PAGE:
Most small and medium businesses leverage one or two sales channels. These are usually insufficient and risky.
On top of that, they may be expensive. Attending trade shows for closing a couple of leads requires a lot of preparation, travel and accommodation, and building a team capable of closing.
Over time, new sales channels emerge. Are you actively seeking for them?
Same goes for regularly experimenting with former channels. If cold calling wasn’t efficient a year ago, it may work better now. A new hire may be more competent in reaching out through LinkedIn. Your brand may have contributed to a better positioning of your business, contingent on having the right offer to pitch.
5.5. Handling Pricing Negotiations
Even the most experienced salesmen often struggle with price haggling.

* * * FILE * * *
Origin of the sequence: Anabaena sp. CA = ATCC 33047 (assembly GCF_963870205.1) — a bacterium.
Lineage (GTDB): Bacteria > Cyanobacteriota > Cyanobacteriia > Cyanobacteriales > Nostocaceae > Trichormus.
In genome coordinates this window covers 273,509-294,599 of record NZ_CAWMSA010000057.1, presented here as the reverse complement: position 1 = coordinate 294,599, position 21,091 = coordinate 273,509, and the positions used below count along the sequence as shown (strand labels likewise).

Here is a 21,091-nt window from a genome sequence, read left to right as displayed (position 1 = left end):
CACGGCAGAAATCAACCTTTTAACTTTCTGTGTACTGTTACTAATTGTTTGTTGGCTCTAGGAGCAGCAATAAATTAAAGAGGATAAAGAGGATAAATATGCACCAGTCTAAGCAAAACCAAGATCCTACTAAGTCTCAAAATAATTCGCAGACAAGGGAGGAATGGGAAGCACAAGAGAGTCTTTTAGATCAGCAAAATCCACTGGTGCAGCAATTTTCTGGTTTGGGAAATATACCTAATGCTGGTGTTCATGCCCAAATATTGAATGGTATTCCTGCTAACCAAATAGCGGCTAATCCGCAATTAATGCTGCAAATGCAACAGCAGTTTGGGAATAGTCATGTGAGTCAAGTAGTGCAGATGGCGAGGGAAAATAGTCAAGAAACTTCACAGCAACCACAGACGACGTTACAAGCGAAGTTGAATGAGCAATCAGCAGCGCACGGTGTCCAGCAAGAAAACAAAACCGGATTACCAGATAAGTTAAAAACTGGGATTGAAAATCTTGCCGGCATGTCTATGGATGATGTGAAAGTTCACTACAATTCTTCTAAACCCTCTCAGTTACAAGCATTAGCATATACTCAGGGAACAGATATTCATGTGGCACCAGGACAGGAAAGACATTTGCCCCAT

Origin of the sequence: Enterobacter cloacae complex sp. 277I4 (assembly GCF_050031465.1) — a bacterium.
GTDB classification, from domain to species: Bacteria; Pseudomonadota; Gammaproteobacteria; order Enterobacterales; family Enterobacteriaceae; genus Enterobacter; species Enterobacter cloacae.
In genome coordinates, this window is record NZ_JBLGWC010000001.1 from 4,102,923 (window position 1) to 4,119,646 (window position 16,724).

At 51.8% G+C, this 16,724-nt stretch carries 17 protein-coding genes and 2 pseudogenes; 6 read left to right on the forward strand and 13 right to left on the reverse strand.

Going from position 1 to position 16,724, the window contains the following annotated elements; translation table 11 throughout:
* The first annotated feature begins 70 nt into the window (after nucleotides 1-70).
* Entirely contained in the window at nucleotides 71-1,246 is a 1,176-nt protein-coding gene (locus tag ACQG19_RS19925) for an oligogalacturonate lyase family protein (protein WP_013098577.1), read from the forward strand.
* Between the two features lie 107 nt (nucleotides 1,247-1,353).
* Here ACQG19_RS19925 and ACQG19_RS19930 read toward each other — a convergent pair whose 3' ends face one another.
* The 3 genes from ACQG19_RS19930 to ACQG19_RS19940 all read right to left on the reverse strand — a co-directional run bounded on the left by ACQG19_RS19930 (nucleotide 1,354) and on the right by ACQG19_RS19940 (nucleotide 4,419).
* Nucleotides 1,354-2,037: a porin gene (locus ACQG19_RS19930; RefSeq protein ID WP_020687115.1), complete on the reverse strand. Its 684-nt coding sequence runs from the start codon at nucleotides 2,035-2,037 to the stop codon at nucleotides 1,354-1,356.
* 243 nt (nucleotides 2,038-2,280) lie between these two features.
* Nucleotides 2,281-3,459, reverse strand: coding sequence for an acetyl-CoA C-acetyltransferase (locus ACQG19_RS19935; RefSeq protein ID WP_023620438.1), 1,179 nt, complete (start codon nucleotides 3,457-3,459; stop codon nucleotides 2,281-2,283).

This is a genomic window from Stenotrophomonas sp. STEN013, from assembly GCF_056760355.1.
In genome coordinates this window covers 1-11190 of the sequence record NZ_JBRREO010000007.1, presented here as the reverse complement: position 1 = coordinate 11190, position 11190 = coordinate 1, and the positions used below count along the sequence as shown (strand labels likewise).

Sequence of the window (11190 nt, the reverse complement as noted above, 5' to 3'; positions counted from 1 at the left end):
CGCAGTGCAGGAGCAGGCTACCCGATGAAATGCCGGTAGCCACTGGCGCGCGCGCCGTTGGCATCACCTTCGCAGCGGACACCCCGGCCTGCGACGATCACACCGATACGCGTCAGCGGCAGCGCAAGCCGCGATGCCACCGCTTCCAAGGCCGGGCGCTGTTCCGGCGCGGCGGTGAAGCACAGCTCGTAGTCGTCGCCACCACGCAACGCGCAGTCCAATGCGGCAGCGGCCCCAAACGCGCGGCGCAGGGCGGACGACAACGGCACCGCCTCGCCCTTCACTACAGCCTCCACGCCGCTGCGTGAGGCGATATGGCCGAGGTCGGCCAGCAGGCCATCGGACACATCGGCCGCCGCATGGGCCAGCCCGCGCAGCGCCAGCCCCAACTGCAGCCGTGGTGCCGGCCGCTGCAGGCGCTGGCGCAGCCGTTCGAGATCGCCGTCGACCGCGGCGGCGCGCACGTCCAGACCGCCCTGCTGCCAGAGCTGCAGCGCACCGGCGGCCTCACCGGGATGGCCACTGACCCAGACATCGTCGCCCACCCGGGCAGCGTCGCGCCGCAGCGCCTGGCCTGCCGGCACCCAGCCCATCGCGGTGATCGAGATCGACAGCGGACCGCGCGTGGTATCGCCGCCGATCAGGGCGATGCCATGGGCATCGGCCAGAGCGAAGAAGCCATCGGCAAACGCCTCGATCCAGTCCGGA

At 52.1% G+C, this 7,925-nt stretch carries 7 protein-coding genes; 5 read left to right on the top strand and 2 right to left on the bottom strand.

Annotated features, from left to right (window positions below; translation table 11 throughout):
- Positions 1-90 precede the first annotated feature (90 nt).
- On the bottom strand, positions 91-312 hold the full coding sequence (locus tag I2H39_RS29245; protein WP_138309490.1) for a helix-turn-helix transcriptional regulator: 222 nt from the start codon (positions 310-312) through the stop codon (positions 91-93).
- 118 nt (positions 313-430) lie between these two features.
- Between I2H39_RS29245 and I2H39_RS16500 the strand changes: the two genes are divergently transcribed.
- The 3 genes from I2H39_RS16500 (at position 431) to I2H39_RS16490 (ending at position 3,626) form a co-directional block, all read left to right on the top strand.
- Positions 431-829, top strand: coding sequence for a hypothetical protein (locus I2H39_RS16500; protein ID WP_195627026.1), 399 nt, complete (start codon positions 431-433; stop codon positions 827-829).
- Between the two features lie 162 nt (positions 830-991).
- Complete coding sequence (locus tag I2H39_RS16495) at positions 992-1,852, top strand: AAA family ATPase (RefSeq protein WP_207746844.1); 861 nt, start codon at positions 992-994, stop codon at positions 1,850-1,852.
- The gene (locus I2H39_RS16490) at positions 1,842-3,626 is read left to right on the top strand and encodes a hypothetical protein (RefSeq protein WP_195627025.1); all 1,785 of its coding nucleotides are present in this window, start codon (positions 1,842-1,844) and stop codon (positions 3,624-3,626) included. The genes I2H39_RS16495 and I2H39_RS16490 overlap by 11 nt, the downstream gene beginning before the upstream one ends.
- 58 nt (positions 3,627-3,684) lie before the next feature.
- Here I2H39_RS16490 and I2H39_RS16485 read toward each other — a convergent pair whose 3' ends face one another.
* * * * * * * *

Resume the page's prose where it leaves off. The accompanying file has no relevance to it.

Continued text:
While you know what your product is worth, this doesn’t necessarily translate in your prospect’s mind.
With new competition on board and innovative ways to solve existing business problems, retaining the value of your solution isn’t easy. Lucrative potential partnerships may justify reducing the cost in some cases, but identifying the right partnership opportunities requires a good amount of experience and predicting the corresponding opportunities.
Technology sits at the intersection of management and operations.
Businesses of all types and forms deploy software solutions for online positioning, marketing automation, customer relationship management, resource planning, application tracking, project management (to name a few).
Understanding how and when technology can increase the productivity of the business is a key skill.
6.1. Solving Productivity Problems
Productivity loss is a combination of inefficient processes, poor tracking, communication overhead, incomplete onboarding.
All of these challenges can be solved with the right technical stack in place. Here’s how to do it.
- Processes can be optimized with business process management solutions, carefully refining your set of processes, delegating each step to a team member, and tracking progress over time.